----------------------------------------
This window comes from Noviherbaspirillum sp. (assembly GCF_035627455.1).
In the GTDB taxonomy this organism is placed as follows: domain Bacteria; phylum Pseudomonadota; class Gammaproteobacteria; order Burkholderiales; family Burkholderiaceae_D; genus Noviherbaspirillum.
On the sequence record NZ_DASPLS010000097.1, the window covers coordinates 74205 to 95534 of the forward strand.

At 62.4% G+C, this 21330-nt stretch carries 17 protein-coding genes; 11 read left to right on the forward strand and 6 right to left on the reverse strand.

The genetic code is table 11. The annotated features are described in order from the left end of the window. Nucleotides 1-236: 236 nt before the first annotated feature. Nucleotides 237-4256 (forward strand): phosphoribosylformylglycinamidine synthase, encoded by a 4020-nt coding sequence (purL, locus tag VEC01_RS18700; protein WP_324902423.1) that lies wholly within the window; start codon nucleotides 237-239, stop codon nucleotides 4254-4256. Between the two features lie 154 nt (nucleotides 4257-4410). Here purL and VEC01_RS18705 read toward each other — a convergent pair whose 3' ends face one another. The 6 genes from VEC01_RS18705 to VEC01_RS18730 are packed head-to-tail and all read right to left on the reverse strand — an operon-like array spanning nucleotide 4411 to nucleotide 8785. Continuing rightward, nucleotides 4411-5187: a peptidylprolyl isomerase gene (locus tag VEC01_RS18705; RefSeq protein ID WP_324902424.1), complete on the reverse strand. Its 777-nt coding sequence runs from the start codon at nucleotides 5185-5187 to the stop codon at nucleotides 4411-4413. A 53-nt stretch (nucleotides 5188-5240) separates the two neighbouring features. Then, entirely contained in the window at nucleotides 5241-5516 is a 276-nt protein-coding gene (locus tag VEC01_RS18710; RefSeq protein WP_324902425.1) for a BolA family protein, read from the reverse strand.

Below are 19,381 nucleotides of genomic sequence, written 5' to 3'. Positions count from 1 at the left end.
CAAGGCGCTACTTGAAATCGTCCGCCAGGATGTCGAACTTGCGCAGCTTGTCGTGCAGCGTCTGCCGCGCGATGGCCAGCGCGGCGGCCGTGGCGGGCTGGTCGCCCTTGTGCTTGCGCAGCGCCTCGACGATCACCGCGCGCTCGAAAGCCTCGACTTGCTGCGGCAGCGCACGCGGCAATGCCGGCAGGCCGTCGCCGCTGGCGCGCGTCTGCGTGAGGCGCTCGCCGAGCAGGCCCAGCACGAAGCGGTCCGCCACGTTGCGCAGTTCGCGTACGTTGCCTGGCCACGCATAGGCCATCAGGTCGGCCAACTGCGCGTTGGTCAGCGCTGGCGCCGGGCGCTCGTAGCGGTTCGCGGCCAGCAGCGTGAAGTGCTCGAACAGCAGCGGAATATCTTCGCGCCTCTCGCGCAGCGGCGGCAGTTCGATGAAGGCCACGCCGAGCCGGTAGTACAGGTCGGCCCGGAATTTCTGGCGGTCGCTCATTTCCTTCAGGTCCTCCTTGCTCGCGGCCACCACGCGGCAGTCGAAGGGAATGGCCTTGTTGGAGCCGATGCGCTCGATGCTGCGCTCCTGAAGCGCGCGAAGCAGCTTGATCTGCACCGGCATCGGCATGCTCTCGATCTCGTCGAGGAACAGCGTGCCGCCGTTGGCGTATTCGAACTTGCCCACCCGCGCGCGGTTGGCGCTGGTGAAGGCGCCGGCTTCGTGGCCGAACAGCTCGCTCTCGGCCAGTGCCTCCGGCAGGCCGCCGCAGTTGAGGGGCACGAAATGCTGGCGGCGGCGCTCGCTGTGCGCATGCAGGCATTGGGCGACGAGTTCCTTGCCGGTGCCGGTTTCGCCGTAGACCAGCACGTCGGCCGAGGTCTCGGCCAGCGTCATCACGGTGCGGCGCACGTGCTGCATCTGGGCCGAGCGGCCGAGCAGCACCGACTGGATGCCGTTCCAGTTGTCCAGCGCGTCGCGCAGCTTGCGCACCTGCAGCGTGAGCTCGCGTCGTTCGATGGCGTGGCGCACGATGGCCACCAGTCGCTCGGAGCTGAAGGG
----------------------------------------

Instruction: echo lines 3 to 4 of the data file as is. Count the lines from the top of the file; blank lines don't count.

On the sequence record NZ_DASPLS010000097.1, the window covers coordinates 74205 to 95534 of the forward strand.

At 62.4% G+C, this 21330-nt stretch carries 17 protein-coding genes; 11 read left to right on the forward strand and 6 right to left on the reverse strand.